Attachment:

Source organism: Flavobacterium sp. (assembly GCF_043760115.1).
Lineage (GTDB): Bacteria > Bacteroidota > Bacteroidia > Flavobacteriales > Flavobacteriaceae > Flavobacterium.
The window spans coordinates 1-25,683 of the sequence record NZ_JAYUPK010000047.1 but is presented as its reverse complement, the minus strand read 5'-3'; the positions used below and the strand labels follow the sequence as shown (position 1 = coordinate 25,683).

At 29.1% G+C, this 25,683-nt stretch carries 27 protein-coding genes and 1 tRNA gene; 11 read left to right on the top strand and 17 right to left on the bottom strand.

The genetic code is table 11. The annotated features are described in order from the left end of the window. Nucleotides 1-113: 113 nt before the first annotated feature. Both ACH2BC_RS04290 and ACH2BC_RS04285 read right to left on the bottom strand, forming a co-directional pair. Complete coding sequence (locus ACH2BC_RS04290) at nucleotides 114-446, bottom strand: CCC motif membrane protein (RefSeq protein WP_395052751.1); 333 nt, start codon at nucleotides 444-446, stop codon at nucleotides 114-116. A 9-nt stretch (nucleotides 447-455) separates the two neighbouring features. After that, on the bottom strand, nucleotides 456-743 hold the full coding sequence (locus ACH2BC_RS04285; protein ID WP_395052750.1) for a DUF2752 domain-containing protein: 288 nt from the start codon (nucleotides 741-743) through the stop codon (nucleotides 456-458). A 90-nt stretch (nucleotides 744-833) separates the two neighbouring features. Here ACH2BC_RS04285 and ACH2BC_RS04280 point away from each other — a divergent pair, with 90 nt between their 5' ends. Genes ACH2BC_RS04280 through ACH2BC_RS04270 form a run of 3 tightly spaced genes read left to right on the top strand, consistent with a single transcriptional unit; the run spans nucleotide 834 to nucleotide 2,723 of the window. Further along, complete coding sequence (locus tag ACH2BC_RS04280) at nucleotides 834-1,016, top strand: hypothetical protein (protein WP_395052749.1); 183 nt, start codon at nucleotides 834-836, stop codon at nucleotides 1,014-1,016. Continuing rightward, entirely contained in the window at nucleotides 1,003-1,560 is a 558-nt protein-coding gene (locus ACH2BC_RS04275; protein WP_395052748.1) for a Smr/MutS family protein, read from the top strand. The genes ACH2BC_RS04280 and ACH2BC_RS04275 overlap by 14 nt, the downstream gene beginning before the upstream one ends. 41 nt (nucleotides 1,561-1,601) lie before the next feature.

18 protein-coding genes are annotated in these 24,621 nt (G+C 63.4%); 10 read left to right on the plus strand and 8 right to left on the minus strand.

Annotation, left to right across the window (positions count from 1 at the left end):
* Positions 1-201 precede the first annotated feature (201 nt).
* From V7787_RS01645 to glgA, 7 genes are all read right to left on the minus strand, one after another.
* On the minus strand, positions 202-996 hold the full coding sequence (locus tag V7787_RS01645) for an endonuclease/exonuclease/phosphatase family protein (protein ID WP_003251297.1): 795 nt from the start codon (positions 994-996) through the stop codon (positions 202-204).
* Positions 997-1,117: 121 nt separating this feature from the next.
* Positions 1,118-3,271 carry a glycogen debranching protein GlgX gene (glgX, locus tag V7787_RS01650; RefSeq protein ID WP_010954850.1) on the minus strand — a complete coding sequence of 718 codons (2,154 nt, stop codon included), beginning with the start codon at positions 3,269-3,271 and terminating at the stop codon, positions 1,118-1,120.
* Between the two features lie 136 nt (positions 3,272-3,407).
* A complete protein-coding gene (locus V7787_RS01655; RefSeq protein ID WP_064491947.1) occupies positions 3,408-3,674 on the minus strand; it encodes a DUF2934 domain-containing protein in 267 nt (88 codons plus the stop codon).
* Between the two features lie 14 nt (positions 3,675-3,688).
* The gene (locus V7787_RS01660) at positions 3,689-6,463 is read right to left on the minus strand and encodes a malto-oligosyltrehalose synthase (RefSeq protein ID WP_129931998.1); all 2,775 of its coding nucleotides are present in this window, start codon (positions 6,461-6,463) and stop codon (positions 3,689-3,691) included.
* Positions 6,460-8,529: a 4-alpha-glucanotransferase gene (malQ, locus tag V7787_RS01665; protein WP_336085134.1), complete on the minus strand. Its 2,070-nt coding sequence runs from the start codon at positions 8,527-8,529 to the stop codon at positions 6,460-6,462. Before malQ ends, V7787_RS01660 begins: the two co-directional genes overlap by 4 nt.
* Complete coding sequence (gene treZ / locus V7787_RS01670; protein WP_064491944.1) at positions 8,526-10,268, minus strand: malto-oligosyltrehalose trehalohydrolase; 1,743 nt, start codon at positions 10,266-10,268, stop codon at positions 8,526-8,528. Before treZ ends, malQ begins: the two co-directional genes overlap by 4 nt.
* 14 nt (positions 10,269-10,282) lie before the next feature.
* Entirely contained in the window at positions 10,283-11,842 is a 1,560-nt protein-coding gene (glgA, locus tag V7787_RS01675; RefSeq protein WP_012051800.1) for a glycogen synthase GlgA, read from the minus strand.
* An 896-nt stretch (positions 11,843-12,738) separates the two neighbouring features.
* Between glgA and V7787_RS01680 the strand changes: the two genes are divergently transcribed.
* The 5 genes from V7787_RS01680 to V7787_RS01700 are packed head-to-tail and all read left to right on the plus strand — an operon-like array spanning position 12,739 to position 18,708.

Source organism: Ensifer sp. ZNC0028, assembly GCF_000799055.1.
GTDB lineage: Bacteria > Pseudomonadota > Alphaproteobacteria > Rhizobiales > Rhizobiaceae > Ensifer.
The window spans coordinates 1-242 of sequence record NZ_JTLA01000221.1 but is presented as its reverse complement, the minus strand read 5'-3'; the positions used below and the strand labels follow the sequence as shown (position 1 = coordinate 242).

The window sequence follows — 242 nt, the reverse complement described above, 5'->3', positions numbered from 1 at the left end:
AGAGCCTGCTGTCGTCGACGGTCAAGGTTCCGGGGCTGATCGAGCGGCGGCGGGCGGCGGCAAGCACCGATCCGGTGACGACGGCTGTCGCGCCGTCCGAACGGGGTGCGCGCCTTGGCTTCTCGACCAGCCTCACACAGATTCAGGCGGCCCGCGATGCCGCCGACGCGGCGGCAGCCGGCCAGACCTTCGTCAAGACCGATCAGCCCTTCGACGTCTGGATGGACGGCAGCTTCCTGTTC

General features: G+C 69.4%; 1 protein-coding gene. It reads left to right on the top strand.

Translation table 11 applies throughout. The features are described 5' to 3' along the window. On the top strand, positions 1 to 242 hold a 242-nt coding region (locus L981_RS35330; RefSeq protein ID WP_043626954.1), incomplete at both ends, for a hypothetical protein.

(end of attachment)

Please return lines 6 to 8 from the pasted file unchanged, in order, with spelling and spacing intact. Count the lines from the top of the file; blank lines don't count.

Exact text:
18 protein-coding genes are annotated in these 24,621 nt (G+C 63.4%); 10 read left to right on the plus strand and 8 right to left on the minus strand.

Annotation, left to right across the window (positions count from 1 at the left end):
* Positions 1-201 precede the first annotated feature (201 nt).